How to calculate markup on cost of goods

There are two main philosophies on how to calculate the sales price of your product or service: market and markup. Market pricing bases your price on what your competitors are charging which also equates to what the market will bear.

For example, if most of your competitors are charging customers 80p per light bulb, it will be difficult for you to charge £1.90. The "going rate" would therefore be 80p. Markup pricing takes the cost of producing the product or service (the "cost of goods") and adds a fixed percentage on to come up with the sales price. This method gives you a fixed profit percentage and is commonly used in retail pricing. Calculating markup on the cost of goods is fairly straightforward.

Gather together information on your costs of producing your product or service. If you purchase your product wholesale to resell, this is simply your purchase cost of the item. If you manufacture a product, your direct costs will include materials, labour, supplies, and the overhead costs of the manufacturing facility. If you provide a service, your direct costs will include labour and supplies.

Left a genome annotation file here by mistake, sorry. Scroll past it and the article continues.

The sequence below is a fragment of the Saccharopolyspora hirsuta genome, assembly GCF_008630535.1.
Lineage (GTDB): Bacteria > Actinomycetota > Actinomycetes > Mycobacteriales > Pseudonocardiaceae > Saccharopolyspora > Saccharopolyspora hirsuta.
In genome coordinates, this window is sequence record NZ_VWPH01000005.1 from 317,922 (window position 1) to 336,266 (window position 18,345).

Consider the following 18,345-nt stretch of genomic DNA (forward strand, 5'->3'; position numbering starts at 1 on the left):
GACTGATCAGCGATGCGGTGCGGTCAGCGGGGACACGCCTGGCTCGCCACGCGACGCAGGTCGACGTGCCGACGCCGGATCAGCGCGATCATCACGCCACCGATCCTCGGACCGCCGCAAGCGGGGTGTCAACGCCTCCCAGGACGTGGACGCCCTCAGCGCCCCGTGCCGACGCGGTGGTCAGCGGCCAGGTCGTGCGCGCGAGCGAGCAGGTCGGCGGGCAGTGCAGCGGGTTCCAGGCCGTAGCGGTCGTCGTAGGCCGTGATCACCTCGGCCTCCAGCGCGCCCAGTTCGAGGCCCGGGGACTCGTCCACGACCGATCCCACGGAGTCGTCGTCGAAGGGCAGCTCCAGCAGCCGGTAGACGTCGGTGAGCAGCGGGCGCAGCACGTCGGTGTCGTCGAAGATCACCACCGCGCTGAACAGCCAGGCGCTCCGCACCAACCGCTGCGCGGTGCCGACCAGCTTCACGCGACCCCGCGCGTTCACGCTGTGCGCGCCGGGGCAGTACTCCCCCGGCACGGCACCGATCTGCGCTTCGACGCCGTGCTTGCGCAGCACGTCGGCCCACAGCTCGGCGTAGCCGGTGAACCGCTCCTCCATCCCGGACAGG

Choose an acceptable profit level that you wish to achieve. For example, you may decide that a gross profit percentage of 45 per cent allows you enough profit to pay the other operating expenses of the company and provide you with an acceptable return on your investment as the owner of the company.

Apply your selected gross profit percentage to your cost of goods. This is your markup. For example, if you purchase women's blouses at fifteen dollars each to resell and you want a 45 per cent profit, you would sell the blouses at a 45 per cent markup or 15.00 multiplied by 1.45 equals £14.10. The difference between the sales price (21.75) and the cost (15.00) is £4.30 which is the profit. This gives you a 45 per cent markup.